With an abundance of coastline surrounding the peninsula and islands, many visitors believe that the best cuisine is prepared in restaurants there, but those located in Madrid will beg to differ.
It is a fact that Spanish cuisine is one of the tastiest across the globe. The Mediterranean diet is the healthiest in the world; the climate and natural resources in this country provide us with some of the world’s richest sources of ingredients. And, let’s not forget Spain’s great chefs, who transform local products here into some of the most imaginative dishes around. This is why Spain has some of the most highly regarded restaurants in the world too.
In Madrid you can eat like a king. Thousands of visitors and residents would lay testament to that. However, as the majority of visitors to the city will more than likely stick to the well-known tourist areas, they will undoubtedly miss out on a new experience and overlook the more traditional, typical and classic eateries, which generally just tend to attract the locals. These are the places you need to look out for, as they often produce the simplest, yet tastiest food.
Nevertheless, there are restaurants and establishments of all types in Madrid. Below are 10 of the restaurants that a visitor really should try out at least once.
This is the most famous restaurant in Madrid. The owner of Casa Lucio, Lucio Blázquez was born in Ávila but moved to Madrid in 1933 at the age of 12 to work in the Mesón del Segoviano. After years of attracting customers, the old owner of the restaurant sold it to Lucio, who then renamed the establishment Casa Lucio in 1978. His clients from back when he started had continued to frequent the restaurant throughout their lives; many, who were young at the time, grew up to be famous personalities in Madrid. The cuisine is traditional, hearty Spanish cooking with plenty of slow-cooked meat, stews, pulses, beans and much more. Come for the delicious huevos estrellados (fried eggs), a recipe from his grandmother; it’s the most popular dish among both tourists and madrileños alike.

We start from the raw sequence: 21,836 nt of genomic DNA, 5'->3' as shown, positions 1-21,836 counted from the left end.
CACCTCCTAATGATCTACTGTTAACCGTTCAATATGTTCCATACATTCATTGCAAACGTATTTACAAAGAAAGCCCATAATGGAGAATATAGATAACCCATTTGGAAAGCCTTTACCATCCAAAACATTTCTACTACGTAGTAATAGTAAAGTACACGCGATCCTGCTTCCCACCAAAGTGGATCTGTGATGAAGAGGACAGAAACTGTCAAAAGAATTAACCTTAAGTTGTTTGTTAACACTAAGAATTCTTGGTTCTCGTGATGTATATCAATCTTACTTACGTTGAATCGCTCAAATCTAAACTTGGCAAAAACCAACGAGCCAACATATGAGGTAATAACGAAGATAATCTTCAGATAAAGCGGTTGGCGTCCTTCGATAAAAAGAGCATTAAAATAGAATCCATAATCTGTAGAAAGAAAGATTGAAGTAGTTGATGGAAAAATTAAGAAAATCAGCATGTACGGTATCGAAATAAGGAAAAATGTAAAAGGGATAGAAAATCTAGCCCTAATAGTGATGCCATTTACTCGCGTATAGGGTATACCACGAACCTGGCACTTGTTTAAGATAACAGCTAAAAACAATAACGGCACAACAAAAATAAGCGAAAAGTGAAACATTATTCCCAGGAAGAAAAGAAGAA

Address: Cava Baja, 35, Madrid
Tel: +34 91 365 82 17
This is an even older establishment that is located very close to Madrid’s Puerta del Sol. Since 1839 it has been presenting its customers with a selection of the best traditional home-cooked food from the region. However, don’t let this fool you, as Casa Lhardy is upmarket, with prices to match. Despite the fact that there are croquettes, tripe and stew on the menu, the menu’s especiales start at €59. There are numerous more elegant dishes to choose from too, elaborated with fantastic produce such as duck, partridge, lobster, oyster mushrooms, deer, salt-cod and smoked salmon.
Address: Carrera de San Jerónimo, 8, 28014, Madrid
Tel: +34 915 213 385
Las Cuevas de Luis Candelas
This restaurant, close to Plaza Mayor, is not only renowned for the legendary character associated with it, but also for its excellent service and food. Las Cuevas de Luis Candelas is under the Arco de Cuchilleros (Cutlers Arch), the most famous of the nine arched porticos that lead onto the main square. This was the site of some caves where bandit Luis Candelas escaped after a robbery in the 1800s. The restaurant is at the site of the bandit’s old hiding place and makes the most of the tale; staff dress up in clothes typical of the 19th century. Nevertheless, the food is also of merit, and amongst the culinary delights on offer are a number of specialties which include roasted suckling pig, roasted lamb cooked in an Arab-style stone oven, oven-roasted hake, tripe, or a traditional cocido madrileño (Madrid-style stew).
Address: C/ de Los Cuchilleros, 1, 28005, Madrid
Tel: +34 913 66 54 28
Javier Martín Croquetas & Café